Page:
moments before the wind.

July 21, 2006

i would walk five hundred more

Filed under: music, reviews, writing — alimarcus @ 7:07 pm

Okay, well, as part 2 I was going to describe what it is about Ben Gibbard that rubs me the wrong way, but I sat down to write and realized that my job is already half-done. Not that he sounds like Jeff Tweedy, but there’s the same blah factor. His words don’t interest me, they are totally depressing and on a really basic level I just don’t feel that way, have those kinds of reactions to things I guess. Not once have I heard a DCFC song that I’ve been able to relate to. Even Tweedy got me on one.

There’s more to say about Ben Gibbard though. He sings with this weird accent – a little bit of Colin Meloy’s accent, except also a little bit of Madonna: maybe it’s an affected British thing, this kind of over articulation. It feels like he is making weird shapes with his mouth as he is singing, and i get hung up on it and it bugs me. I almost feel like I could get past the nasally sound if he wasn’t trying to pull this pseudo-stylized thing as well.

And still more. I have been known to say that DCFC, and Ben Gibbard in particular, symbolize everything that’s wrong with boys. I don’t mean his personality because obviously I don’t know the guy, but the air of this super self-conscious, insecure, overanalyzing guy who has no chutzpah. When I hear his music, Postal Service or Death Cab, I can feel no backbone. This is a metaphorical backbone, a sense of self, a possession of peace from the inside out, that I am talking about. The whisperiness, the anthemic anxiety, and devastatingly self-defeating words assail my senses when I hear it.

People don’t seem to understand why I feel this way, but all the above complaints could very well be describing various members of the guys that I’ve known over the years (no, I don’t mean YOU, silly!). As if the reason why Ben Gibbard is such a hero is because all of a sudden he speaks to an entire generation of lost, scared people. Too bad it has to be my generation.


  1. Ben Gibbard is fucking boring, bottom-line. It’s background music for offices. Oh, and he’s from the land of starbucks and evangelical worship. fuck ben gibbard. fuck jeff tweedy too. forget about the white songwriters! gimme prince, gimme otis redding, gimme d’angelo, and I’ll gladly give it to everybody as well. let’s celebrate life, not fear it. Or be a big pussy and talk about all the living you’d like to do from the corner…it just doesn’t work like that, damn crackers. why are crackers salty? ’cause crackers love to cry. peace.

    Comment by Forrest — August 1, 2006 @ 8:26 am

  2. eat yo hart out, luxie baby

    Comment by wurmie — August 1, 2006 @ 10:09 am

  3. Oh, Forrest, I always knew I liked you. I don’t think it’s a race thing though. I think it’s more of a guy thing. No offense.

    Comment by alimarcus — August 1, 2006 @ 10:12 am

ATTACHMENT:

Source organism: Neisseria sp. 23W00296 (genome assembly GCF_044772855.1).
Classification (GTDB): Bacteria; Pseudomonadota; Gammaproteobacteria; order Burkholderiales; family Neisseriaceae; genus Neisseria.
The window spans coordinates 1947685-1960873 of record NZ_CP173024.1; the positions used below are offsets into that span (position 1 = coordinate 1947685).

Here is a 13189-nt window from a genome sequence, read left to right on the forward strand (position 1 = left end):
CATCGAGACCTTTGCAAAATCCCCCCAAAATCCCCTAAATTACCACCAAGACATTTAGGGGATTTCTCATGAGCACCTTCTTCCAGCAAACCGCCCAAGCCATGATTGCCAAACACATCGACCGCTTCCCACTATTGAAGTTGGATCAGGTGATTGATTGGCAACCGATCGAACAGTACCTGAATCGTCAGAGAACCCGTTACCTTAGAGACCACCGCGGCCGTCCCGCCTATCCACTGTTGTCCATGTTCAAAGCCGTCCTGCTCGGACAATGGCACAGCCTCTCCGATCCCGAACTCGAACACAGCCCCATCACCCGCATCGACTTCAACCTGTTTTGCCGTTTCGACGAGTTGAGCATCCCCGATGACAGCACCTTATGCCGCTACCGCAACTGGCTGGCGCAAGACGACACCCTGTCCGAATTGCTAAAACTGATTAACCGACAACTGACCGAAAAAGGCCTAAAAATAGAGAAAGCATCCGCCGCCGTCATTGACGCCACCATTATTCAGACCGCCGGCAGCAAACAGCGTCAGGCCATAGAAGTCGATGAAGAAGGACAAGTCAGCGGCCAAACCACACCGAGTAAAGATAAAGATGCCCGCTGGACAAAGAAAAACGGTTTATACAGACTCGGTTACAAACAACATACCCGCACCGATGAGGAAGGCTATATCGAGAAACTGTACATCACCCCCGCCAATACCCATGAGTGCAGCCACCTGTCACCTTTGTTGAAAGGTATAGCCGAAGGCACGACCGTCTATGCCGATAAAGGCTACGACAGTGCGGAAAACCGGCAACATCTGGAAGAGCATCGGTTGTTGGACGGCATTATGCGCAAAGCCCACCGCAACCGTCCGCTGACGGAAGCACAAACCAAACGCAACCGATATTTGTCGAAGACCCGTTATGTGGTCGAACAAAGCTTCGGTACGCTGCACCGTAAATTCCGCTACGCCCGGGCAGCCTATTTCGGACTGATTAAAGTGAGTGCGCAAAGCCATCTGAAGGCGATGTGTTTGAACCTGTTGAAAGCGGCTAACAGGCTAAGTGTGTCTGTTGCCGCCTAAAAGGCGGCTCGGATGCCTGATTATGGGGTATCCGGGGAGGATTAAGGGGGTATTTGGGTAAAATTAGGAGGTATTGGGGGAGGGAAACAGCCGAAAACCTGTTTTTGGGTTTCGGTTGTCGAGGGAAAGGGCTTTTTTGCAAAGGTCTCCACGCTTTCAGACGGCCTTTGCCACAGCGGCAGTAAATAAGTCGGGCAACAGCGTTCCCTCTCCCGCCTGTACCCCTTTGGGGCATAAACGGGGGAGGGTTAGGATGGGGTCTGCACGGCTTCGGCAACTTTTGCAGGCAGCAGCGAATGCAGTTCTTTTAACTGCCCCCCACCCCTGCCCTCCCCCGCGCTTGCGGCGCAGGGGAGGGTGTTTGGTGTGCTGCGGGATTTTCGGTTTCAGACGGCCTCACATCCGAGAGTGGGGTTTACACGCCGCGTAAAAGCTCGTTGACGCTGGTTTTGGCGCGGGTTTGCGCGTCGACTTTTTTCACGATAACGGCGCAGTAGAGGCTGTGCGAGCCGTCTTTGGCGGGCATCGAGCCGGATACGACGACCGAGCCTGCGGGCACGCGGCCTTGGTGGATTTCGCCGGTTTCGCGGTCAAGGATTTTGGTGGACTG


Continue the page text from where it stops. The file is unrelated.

4. It’s only a guy thing with white dudes…we the only ones who play both super angry music and super pathetic music (try and find more than a dozen black folk at Ozzfest…now try and find ’em at that big emo festival…shit, I’d be surprised if Coachella, Bonaroo, or any other big festival isn’t at least 90% white attendees). There are great men out there in the art world, they’re just overshadowed by their insecure-attention-starved-white counterparts who will tell you that Eric Clapton is better than Catfish Collins…but then again, they wouldn’t know who Catfish or his brother Bootsy are anyway…and then they’d cry.

    Comment by Forrest — August 2, 2006 @ 5:04 am

  5. […] When the best way to describe a band is a mishmash of comparisons to other bands, it’s always a red flag. Take your pick – U2, Radiohead, Muse, Oasis – Coldplay hits on all of them, constantly. It’s never a good sign when one’s qualities in one way or another, are all obvious rip-offs of other, better bands. Don’t take this the wrong way; it’s not about the natural absorption of music in the sense that everyone’s ripping everyone else off. The distinction is one that I can hear much better than explain, but here I will try. The way Springsteen rips off Guthrie is so vastly different from the way Coldplay rips off U2, and here’s why: Springsteen does it in the spirit of a mash-up, connecting streams of relevance through appropriation; Coldplay is pure imitation. I just don’t hear that Coldplay is bringing anything of their own to the table, except for a little bit of that Ben Gibbard spinelessness. And you already know how i feel about that. […]

    Pingback by moments before the wind. » born right in the doorway — August 11, 2006 @ 9:05 pm

  6. Forrest, quit hating the players. Tweedy rules.

    Comment by Hater eliminator — March 27, 2007 @ 5:00 pm

  7. Great Article , I considered it grand

    I look forward to more interesting postings like this one. Does your website have a RSS I can subscribe to for new postings?

    Comment by Faleelere — November 23, 2009 @ 2:09 pm

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